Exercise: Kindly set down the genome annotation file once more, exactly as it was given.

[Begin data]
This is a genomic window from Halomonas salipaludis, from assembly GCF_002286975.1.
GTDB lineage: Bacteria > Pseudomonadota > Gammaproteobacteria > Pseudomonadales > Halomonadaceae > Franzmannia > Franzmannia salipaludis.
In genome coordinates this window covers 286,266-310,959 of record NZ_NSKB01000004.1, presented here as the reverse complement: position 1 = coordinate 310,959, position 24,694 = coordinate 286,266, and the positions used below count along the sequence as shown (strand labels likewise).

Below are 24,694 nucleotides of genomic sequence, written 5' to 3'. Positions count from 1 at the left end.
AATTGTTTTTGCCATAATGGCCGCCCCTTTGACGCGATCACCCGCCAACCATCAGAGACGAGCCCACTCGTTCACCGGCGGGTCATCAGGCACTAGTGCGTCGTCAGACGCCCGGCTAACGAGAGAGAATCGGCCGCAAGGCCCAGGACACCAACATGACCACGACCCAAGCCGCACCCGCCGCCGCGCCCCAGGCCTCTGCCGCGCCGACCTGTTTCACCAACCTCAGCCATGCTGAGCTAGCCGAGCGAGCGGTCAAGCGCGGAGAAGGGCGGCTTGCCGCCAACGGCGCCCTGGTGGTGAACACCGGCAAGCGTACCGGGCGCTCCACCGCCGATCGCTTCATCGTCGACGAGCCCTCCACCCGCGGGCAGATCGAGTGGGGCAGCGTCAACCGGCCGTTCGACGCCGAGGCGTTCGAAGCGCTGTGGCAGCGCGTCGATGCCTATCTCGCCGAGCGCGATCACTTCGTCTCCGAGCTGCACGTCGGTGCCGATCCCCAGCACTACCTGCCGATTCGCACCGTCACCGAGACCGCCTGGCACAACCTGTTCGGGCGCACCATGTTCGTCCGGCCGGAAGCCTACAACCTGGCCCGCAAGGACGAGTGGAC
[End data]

This is a genomic window from Halomonas salipaludis, from assembly GCF_002286975.1.
GTDB lineage: Bacteria > Pseudomonadota > Gammaproteobacteria > Pseudomonadales > Halomonadaceae > Franzmannia > Franzmannia salipaludis.
In genome coordinates this window covers 286,266-310,959 of record NZ_NSKB01000004.1, presented here as the reverse complement: position 1 = coordinate 310,959, position 24,694 = coordinate 286,266, and the positions used below count along the sequence as shown (strand labels likewise).

Below are 24,694 nucleotides of genomic sequence, written 5' to 3'. Positions count from 1 at the left end.
AATTGTTTTTGCCATAATGGCCGCCCCTTTGACGCGATCACCCGCCAACCATCAGAGACGAGCCCACTCGTTCACCGGCGGGTCATCAGGCACTAGTGCGTCGTCAGACGCCCGGCTAACGAGAGAGAATCGGCCGCAAGGCCCAGGACACCAACATGACCACGACCCAAGCCGCACCCGCCGCCGCGCCCCAGGCCTCTGCCGCGCCGACCTGTTTCACCAACCTCAGCCATGCTGAGCTAGCCGAGCGAGCGGTCAAGCGCGGAGAAGGGCGGCTTGCCGCCAACGGCGCCCTGGTGGTGAACACCGGCAAGCGTACCGGGCGCTCCACCGCCGATCGCTTCATCGTCGACGAGCCCTCCACCCGCGGGCAGATCGAGTGGGGCAGCGTCAACCGGCCGTTCGACGCCGAGGCGTTCGAAGCGCTGTGGCAGCGCGTCGATGCCTATCTCGCCGAGCGCGATCACTTCGTCTCCGAGCTGCACGTCGGTGCCGATCCCCAGCACTACCTGCCGATTCGCACCGTCACCGAGACCGCCTGGCACAACCTGTTCGGGCGCACCATGTTCGTCCGGCCGGAAGCCTACAACCTGGCCCGCAAGGACGAGTGGAC